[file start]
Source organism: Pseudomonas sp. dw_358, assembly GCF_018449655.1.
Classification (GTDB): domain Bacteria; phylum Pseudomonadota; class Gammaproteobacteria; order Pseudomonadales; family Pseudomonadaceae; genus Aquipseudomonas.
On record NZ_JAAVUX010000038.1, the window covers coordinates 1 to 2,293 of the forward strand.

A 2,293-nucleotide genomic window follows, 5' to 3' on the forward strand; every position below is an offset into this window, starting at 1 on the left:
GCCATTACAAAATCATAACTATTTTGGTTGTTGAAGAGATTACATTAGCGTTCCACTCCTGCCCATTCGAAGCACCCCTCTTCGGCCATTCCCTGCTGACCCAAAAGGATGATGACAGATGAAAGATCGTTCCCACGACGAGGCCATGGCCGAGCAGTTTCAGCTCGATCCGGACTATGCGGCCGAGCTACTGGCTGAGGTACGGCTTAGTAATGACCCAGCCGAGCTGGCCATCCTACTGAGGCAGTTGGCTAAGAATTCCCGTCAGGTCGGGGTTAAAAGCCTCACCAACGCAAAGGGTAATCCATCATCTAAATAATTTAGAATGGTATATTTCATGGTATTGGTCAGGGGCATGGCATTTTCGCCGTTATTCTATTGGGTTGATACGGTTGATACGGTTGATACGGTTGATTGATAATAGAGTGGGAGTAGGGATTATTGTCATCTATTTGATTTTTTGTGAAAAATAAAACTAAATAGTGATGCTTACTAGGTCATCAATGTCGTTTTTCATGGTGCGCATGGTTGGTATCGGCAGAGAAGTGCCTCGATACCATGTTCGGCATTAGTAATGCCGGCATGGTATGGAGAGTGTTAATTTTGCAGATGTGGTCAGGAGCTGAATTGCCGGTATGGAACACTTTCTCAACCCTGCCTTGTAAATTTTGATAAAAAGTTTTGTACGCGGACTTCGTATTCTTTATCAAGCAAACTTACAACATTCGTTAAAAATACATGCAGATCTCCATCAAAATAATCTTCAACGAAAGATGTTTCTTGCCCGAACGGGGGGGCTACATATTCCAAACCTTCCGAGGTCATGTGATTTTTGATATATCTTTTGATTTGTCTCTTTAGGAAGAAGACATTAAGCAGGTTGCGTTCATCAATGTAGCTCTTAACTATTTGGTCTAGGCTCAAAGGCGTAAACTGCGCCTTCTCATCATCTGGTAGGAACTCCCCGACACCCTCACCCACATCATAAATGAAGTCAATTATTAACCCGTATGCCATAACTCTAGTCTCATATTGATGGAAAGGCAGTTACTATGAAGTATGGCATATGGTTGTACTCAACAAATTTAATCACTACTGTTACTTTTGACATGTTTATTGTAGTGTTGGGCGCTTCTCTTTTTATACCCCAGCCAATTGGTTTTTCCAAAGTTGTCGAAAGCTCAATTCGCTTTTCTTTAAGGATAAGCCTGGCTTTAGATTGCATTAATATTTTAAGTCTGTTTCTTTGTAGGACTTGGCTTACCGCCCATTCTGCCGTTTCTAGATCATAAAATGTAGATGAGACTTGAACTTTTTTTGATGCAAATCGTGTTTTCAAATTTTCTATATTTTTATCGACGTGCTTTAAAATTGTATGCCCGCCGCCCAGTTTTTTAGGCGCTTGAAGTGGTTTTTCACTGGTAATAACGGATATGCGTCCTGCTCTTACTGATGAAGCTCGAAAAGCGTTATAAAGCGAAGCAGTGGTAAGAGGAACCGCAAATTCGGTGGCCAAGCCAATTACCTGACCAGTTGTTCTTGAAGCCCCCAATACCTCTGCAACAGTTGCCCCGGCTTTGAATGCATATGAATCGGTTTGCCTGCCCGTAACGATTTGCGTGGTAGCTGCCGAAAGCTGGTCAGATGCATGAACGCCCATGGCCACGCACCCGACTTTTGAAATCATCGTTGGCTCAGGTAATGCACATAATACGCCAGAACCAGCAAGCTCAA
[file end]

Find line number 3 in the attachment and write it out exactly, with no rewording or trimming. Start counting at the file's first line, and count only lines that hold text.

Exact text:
On record NZ_JAAVUX010000038.1, the window covers coordinates 1 to 2,293 of the forward strand.